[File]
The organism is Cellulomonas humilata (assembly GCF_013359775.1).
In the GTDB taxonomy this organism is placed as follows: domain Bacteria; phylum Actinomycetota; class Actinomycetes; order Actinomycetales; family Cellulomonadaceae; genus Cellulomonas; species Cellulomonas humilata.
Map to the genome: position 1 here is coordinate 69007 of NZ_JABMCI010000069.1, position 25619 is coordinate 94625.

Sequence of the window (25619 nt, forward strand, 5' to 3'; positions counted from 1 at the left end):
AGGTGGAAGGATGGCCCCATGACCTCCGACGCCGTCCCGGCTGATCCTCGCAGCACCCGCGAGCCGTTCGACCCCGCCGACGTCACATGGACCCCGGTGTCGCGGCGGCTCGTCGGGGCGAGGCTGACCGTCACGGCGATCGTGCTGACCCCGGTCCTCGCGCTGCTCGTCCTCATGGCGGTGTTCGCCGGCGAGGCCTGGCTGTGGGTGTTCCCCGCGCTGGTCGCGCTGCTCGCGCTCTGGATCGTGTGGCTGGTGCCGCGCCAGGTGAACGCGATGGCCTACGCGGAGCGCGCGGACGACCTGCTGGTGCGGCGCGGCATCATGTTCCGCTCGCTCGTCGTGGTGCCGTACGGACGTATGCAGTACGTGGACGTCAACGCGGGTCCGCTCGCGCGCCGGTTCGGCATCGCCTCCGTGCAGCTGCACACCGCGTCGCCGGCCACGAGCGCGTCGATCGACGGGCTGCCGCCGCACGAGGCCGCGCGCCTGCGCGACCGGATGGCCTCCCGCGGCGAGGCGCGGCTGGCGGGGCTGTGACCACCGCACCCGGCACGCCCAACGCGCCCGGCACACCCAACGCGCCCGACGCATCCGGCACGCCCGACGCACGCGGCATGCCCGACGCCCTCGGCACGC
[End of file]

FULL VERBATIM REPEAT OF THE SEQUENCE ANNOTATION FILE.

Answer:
The organism is Cellulomonas humilata (assembly GCF_013359775.1).
In the GTDB taxonomy this organism is placed as follows: domain Bacteria; phylum Actinomycetota; class Actinomycetes; order Actinomycetales; family Cellulomonadaceae; genus Cellulomonas; species Cellulomonas humilata.
Map to the genome: position 1 here is coordinate 69007 of NZ_JABMCI010000069.1, position 25619 is coordinate 94625.

Sequence of the window (25619 nt, forward strand, 5' to 3'; positions counted from 1 at the left end):
AGGTGGAAGGATGGCCCCATGACCTCCGACGCCGTCCCGGCTGATCCTCGCAGCACCCGCGAGCCGTTCGACCCCGCCGACGTCACATGGACCCCGGTGTCGCGGCGGCTCGTCGGGGCGAGGCTGACCGTCACGGCGATCGTGCTGACCCCGGTCCTCGCGCTGCTCGTCCTCATGGCGGTGTTCGCCGGCGAGGCCTGGCTGTGGGTGTTCCCCGCGCTGGTCGCGCTGCTCGCGCTCTGGATCGTGTGGCTGGTGCCGCGCCAGGTGAACGCGATGGCCTACGCGGAGCGCGCGGACGACCTGCTGGTGCGGCGCGGCATCATGTTCCGCTCGCTCGTCGTGGTGCCGTACGGACGTATGCAGTACGTGGACGTCAACGCGGGTCCGCTCGCGCGCCGGTTCGGCATCGCCTCCGTGCAGCTGCACACCGCGTCGCCGGCCACGAGCGCGTCGATCGACGGGCTGCCGCCGCACGAGGCCGCGCGCCTGCGCGACCGGATGGCCTCCCGCGGCGAGGCGCGGCTGGCGGGGCTGTGACCACCGCACCCGGCACGCCCAACGCGCCCGGCACACCCAACGCGCCCGACGCATCCGGCACGCCCGACGCACGCGGCATGCCCGACGCCCTCGGCACGC